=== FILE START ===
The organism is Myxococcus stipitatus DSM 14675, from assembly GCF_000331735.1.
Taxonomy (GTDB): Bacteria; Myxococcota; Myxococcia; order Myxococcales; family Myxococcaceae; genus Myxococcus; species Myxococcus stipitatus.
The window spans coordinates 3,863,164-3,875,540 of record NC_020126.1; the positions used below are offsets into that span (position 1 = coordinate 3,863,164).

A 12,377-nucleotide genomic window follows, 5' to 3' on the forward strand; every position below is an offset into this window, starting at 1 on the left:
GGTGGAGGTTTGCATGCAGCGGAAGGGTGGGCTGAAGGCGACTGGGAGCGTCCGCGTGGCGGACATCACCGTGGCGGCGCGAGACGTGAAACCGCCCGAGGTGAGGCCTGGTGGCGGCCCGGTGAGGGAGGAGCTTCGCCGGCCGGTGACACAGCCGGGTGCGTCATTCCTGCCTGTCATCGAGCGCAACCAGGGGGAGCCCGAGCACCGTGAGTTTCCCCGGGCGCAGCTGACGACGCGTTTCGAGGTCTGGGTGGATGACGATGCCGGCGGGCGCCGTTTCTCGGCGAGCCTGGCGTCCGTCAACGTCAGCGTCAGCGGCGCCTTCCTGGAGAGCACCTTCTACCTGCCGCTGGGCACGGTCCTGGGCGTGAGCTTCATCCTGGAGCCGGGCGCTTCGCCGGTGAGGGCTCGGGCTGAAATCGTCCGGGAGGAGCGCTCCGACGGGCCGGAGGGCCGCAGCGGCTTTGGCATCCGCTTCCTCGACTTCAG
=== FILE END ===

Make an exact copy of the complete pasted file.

The organism is Myxococcus stipitatus DSM 14675, from assembly GCF_000331735.1.
Taxonomy (GTDB): Bacteria; Myxococcota; Myxococcia; order Myxococcales; family Myxococcaceae; genus Myxococcus; species Myxococcus stipitatus.
The window spans coordinates 3,863,164-3,875,540 of record NC_020126.1; the positions used below are offsets into that span (position 1 = coordinate 3,863,164).

A 12,377-nucleotide genomic window follows, 5' to 3' on the forward strand; every position below is an offset into this window, starting at 1 on the left:
GGTGGAGGTTTGCATGCAGCGGAAGGGTGGGCTGAAGGCGACTGGGAGCGTCCGCGTGGCGGACATCACCGTGGCGGCGCGAGACGTGAAACCGCCCGAGGTGAGGCCTGGTGGCGGCCCGGTGAGGGAGGAGCTTCGCCGGCCGGTGACACAGCCGGGTGCGTCATTCCTGCCTGTCATCGAGCGCAACCAGGGGGAGCCCGAGCACCGTGAGTTTCCCCGGGCGCAGCTGACGACGCGTTTCGAGGTCTGGGTGGATGACGATGCCGGCGGGCGCCGTTTCTCGGCGAGCCTGGCGTCCGTCAACGTCAGCGTCAGCGGCGCCTTCCTGGAGAGCACCTTCTACCTGCCGCTGGGCACGGTCCTGGGCGTGAGCTTCATCCTGGAGCCGGGCGCTTCGCCGGTGAGGGCTCGGGCTGAAATCGTCCGGGAGGAGCGCTCCGACGGGCCGGAGGGCCGCAGCGGCTTTGGCATCCGCTTCCTCGACTTCAG